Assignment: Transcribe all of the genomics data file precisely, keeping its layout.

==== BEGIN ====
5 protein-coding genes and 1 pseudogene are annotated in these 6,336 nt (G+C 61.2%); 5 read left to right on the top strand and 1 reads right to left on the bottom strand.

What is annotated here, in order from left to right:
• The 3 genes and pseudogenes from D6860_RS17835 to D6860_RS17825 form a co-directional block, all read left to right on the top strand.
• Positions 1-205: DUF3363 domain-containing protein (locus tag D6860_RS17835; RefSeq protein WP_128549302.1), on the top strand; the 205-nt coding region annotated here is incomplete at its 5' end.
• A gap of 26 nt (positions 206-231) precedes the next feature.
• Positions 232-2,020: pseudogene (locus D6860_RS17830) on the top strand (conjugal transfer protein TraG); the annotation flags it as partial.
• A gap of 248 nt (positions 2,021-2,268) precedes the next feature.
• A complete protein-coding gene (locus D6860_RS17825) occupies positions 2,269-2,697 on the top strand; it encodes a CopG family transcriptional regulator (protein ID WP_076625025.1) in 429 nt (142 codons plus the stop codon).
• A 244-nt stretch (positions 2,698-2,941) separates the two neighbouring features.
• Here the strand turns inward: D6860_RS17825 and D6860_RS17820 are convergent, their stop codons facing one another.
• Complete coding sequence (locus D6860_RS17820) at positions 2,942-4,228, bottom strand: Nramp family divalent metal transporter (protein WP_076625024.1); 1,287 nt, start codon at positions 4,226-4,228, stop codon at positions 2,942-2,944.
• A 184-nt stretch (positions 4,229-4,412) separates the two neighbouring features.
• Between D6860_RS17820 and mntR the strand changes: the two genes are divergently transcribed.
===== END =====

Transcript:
5 protein-coding genes and 1 pseudogene are annotated in these 6,336 nt (G+C 61.2%); 5 read left to right on the top strand and 1 reads right to left on the bottom strand.

What is annotated here, in order from left to right:
• The 3 genes and pseudogenes from D6860_RS17835 to D6860_RS17825 form a co-directional block, all read left to right on the top strand.
• Positions 1-205: DUF3363 domain-containing protein (locus tag D6860_RS17835; RefSeq protein WP_128549302.1), on the top strand; the 205-nt coding region annotated here is incomplete at its 5' end.
• A gap of 26 nt (positions 206-231) precedes the next feature.
• Positions 232-2,020: pseudogene (locus D6860_RS17830) on the top strand (conjugal transfer protein TraG); the annotation flags it as partial.
• A gap of 248 nt (positions 2,021-2,268) precedes the next feature.
• A complete protein-coding gene (locus D6860_RS17825) occupies positions 2,269-2,697 on the top strand; it encodes a CopG family transcriptional regulator (protein ID WP_076625025.1) in 429 nt (142 codons plus the stop codon).
• A 244-nt stretch (positions 2,698-2,941) separates the two neighbouring features.
• Here the strand turns inward: D6860_RS17825 and D6860_RS17820 are convergent, their stop codons facing one another.
• Complete coding sequence (locus D6860_RS17820) at positions 2,942-4,228, bottom strand: Nramp family divalent metal transporter (protein WP_076625024.1); 1,287 nt, start codon at positions 4,226-4,228, stop codon at positions 2,942-2,944.
• A 184-nt stretch (positions 4,229-4,412) separates the two neighbouring features.
• Between D6860_RS17820 and mntR the strand changes: the two genes are divergently transcribed.